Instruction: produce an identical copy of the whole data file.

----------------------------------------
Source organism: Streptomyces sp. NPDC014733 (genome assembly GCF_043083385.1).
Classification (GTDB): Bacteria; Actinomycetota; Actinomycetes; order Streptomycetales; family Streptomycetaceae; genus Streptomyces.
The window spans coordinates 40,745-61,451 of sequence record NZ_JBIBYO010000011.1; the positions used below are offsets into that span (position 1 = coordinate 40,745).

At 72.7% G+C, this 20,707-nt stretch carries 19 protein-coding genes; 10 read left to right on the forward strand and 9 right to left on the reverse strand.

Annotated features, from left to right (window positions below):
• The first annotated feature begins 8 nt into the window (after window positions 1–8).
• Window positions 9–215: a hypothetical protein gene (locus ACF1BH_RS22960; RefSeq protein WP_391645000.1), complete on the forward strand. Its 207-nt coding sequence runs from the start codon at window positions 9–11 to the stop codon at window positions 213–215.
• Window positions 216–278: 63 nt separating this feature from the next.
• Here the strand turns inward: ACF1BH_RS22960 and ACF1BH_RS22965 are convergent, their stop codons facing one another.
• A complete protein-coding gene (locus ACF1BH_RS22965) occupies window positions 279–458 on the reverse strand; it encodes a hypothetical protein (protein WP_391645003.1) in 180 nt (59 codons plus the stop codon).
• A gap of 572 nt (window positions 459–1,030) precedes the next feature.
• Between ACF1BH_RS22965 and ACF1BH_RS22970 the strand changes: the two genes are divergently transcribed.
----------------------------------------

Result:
Source organism: Streptomyces sp. NPDC014733 (genome assembly GCF_043083385.1).
Classification (GTDB): Bacteria; Actinomycetota; Actinomycetes; order Streptomycetales; family Streptomycetaceae; genus Streptomyces.
The window spans coordinates 40,745-61,451 of sequence record NZ_JBIBYO010000011.1; the positions used below are offsets into that span (position 1 = coordinate 40,745).

At 72.7% G+C, this 20,707-nt stretch carries 19 protein-coding genes; 10 read left to right on the forward strand and 9 right to left on the reverse strand.

Annotated features, from left to right (window positions below):
• The first annotated feature begins 8 nt into the window (after window positions 1–8).
• Window positions 9–215: a hypothetical protein gene (locus ACF1BH_RS22960; RefSeq protein WP_391645000.1), complete on the forward strand. Its 207-nt coding sequence runs from the start codon at window positions 9–11 to the stop codon at window positions 213–215.
• Window positions 216–278: 63 nt separating this feature from the next.
• Here the strand turns inward: ACF1BH_RS22960 and ACF1BH_RS22965 are convergent, their stop codons facing one another.
• A complete protein-coding gene (locus ACF1BH_RS22965) occupies window positions 279–458 on the reverse strand; it encodes a hypothetical protein (protein WP_391645003.1) in 180 nt (59 codons plus the stop codon).
• A gap of 572 nt (window positions 459–1,030) precedes the next feature.
• Between ACF1BH_RS22965 and ACF1BH_RS22970 the strand changes: the two genes are divergently transcribed.